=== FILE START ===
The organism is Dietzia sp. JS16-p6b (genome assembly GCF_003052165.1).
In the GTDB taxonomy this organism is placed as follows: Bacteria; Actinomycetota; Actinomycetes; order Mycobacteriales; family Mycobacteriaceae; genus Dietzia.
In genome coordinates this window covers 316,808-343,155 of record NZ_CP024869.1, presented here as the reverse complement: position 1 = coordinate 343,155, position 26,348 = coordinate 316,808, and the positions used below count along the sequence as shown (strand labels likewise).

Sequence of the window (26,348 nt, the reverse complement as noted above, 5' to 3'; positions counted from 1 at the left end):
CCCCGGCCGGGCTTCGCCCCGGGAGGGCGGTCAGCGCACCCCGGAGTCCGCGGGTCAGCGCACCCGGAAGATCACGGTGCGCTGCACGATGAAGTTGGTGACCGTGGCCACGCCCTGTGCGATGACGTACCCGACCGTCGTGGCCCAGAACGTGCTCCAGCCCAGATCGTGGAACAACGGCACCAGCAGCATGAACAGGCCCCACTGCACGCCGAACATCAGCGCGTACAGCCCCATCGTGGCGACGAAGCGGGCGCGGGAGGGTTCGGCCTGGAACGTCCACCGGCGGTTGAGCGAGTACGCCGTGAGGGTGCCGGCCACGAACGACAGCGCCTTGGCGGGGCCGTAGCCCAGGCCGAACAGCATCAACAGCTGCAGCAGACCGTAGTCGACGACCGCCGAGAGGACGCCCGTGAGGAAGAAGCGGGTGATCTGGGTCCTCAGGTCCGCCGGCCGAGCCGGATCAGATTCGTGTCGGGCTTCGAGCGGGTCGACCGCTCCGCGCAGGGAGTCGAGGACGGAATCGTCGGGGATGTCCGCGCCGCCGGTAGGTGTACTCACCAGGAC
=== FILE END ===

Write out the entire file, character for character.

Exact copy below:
The organism is Dietzia sp. JS16-p6b (genome assembly GCF_003052165.1).
In the GTDB taxonomy this organism is placed as follows: Bacteria; Actinomycetota; Actinomycetes; order Mycobacteriales; family Mycobacteriaceae; genus Dietzia.
In genome coordinates this window covers 316,808-343,155 of record NZ_CP024869.1, presented here as the reverse complement: position 1 = coordinate 343,155, position 26,348 = coordinate 316,808, and the positions used below count along the sequence as shown (strand labels likewise).

Sequence of the window (26,348 nt, the reverse complement as noted above, 5' to 3'; positions counted from 1 at the left end):
CCCCGGCCGGGCTTCGCCCCGGGAGGGCGGTCAGCGCACCCCGGAGTCCGCGGGTCAGCGCACCCGGAAGATCACGGTGCGCTGCACGATGAAGTTGGTGACCGTGGCCACGCCCTGTGCGATGACGTACCCGACCGTCGTGGCCCAGAACGTGCTCCAGCCCAGATCGTGGAACAACGGCACCAGCAGCATGAACAGGCCCCACTGCACGCCGAACATCAGCGCGTACAGCCCCATCGTGGCGACGAAGCGGGCGCGGGAGGGTTCGGCCTGGAACGTCCACCGGCGGTTGAGCGAGTACGCCGTGAGGGTGCCGGCCACGAACGACAGCGCCTTGGCGGGGCCGTAGCCCAGGCCGAACAGCATCAACAGCTGCAGCAGACCGTAGTCGACGACCGCCGAGAGGACGCCCGTGAGGAAGAAGCGGGTGATCTGGGTCCTCAGGTCCGCCGGCCGAGCCGGATCAGATTCGTGTCGGGCTTCGAGCGGGTCGACCGCTCCGCGCAGGGAGTCGAGGACGGAATCGTCGGGGATGTCCGCGCCGCCGGTAGGTGTACTCACCAGGAC